My first memories of the power and pull of cooking were born in my grandmother’s kitchen.
I’m not sure if it’s partly or wholly genetic, if it seeped into my blood and hands osmosisically, or if it has anything at all to even to do with nature, nurther, or neither. But I remember that kitchen and all of the food that came out of it. I remember big family meals, and smaller, quieter ones on weeknights. On nights I got to sleep over, I remember waking up in the morning to the smell of pancakes sizzling in the pan. On many an evening, I was lifted in my grandma’s arms just high enough so I could stir the sauce, and on summer Saturdays, it was to reach a strawberry from the army of flats waiting to be jammified.
But the significant days–the days whose tiny hands reached out to me and wrapped their fingers around my heart– were Sundays. For most of my childhood, Sundays were spent at my grandparents house “for dinner,” which was an all-day affair. Spoiler alert: we’re Italian.
My mom’s whole extended family moved from New York to Southern California when she was a teenager, so while born and raised just outside of L.A., I grew up in a sort of sunny version of Little Italy. My grandfather was a meticulous gardener, and I don’t know the history of how they landed their great little house, but it was small on dwelling and huge on yard. The lot was enormous, and it was filled with fruit trees. In the summer, when the trees were heavy with apricots, peaches, and plums, all the cousins climbed up inside them, and for hours and hours, we picked fruit.
Those fruit-picking days were great, and you could almost always find a game of croquet or Yahtzee happening; but for me, all the action was in the kitchen. Like I said, the house was small, and thinking back to those days, I can’t believe the meals my grandmother produced from that tiny space. The kitchen wasn’t a galley exactly, but there wasn’t room for more than one person at the stove, and the refrigerator was in its own little alcove, through a little doorway, on the way to the backdoor. There was room for one to move between the sink and the stove, and across the room, in another little alcove, there was a small round table covered in a lace tablecloth, which was my grandfather’s grating station. There was no room to stand and loiter, and my grandparents, while incredibly warm and kind, were pretty much all business. And food was no exception. Cooking and eating were a serious endeavor. There was no hanging around in the kitchen shooting the shit, and I don’t remember anyone ever in there “helping.” My grandma was some kind of lone wolf cooking machine, now that I think about it.
But while there was no standing room, there was a small stool–one of those old fashioned kinds with the slide out step underneath–right next to the stove, filling up exactly the eighteen-ish inches there was between the stove and the doorway. That was my favorite spot in the house. And if I was quiet and behaved like a little lady as opposed to an ill-behaved wild animal, I got to sit there. Mostly I watched, but I think my grandma knew how much I loved being in there, because whenever she could, she gave me little jobs. Sometimes that meant occupying the grating station to chop carrots or put olives in a bowl, and sometimes–more often than not–it entailed watching the sauce, and, when needed, giving it a little stir. When I got old enough, I was the designated pasta taster, testing for doneness, and as I grew through the years in that kitchen, the one constant was being invited into my grandpa’s lap to help with the cheese grating.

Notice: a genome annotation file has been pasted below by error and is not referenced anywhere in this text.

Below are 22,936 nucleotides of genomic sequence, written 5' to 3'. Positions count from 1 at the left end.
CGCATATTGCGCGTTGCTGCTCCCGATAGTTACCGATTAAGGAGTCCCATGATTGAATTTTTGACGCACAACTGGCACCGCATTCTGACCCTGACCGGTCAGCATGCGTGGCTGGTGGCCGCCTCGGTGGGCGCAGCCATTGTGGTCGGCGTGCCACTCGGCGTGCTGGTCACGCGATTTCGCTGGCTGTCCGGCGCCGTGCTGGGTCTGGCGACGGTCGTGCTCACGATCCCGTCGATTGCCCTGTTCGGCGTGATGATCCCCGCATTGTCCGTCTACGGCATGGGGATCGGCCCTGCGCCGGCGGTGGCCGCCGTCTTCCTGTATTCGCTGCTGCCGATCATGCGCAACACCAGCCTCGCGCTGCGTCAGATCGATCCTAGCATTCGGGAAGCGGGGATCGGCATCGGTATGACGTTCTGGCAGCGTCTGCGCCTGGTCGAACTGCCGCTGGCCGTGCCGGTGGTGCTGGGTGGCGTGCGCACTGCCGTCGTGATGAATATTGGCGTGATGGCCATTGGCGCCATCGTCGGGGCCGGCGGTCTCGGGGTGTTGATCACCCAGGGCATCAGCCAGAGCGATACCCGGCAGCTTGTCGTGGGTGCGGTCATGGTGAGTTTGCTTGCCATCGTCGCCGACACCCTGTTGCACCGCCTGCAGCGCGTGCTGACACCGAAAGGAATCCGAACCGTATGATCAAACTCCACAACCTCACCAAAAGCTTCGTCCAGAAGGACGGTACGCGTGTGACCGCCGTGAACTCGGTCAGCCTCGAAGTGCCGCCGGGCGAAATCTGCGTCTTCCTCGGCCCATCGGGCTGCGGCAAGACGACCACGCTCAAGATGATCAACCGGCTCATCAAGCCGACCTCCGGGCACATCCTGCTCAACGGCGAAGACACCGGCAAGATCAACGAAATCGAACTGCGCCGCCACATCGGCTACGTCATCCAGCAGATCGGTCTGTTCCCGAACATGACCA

My grandparents didn’t have a lot of money, and I have no idea if they ever splurged on a single thing in their whole lives. But one thing they didn’t scrimp on was parmesan. It was perfect in every way. Just the right amount of dryness, nutty, light as fresh fallen snow when grated, with just the faintest sheen of oil on the outside of the block. My grandfather used a box grater with a plate underneath, and when he was usually about halfway done, he’d invite me off of my perch to come help him. What it really was was an excuse to let me eat the chunky bits that fell off the grater, but those afternoons grating cheese with my grandfather are the closest I’ve ever gotten to cognizant transcendence and pure joy. No matter what was going in my little child heart and head, all my pain went away in those moments. With every grate, the cheese fell to shards on the plate, and in return, I was made whole.
I’m old(er) now, and my grandparents are long since gone. I’m not sure how or when it started, but over and through the years I have built and found my heart beating right in the center of my own kitchen. Food equaled love for me long before I was old or smart enough to realize it. It wasn’t obvious or forced upon me, and I was never made to feel it was a debt to be repaid. It was an act of complete selflessness and the essence of pure generosity.
I know now, looking back on all the dinners, that while words have come up lacking more often than not, a hot bowl of polenta never has. I’ve said I Love You to many friends with braised short ribs on a rain-soaked night, and I’ve gotten to have my own family in my own kitchen, with a simmering pot of sauce on the stove. My kitchen’s a little but not much bigger than my grandparents’, and unlike theirs, it’s often full of people milling around and shooting the shit with drinks in their hands.
And as I look around my little kitchen space that I got to design just how I wanted it, I see that without even realizing it, I built into it, off to the side at the far end, in a little alcove, my very own grating station.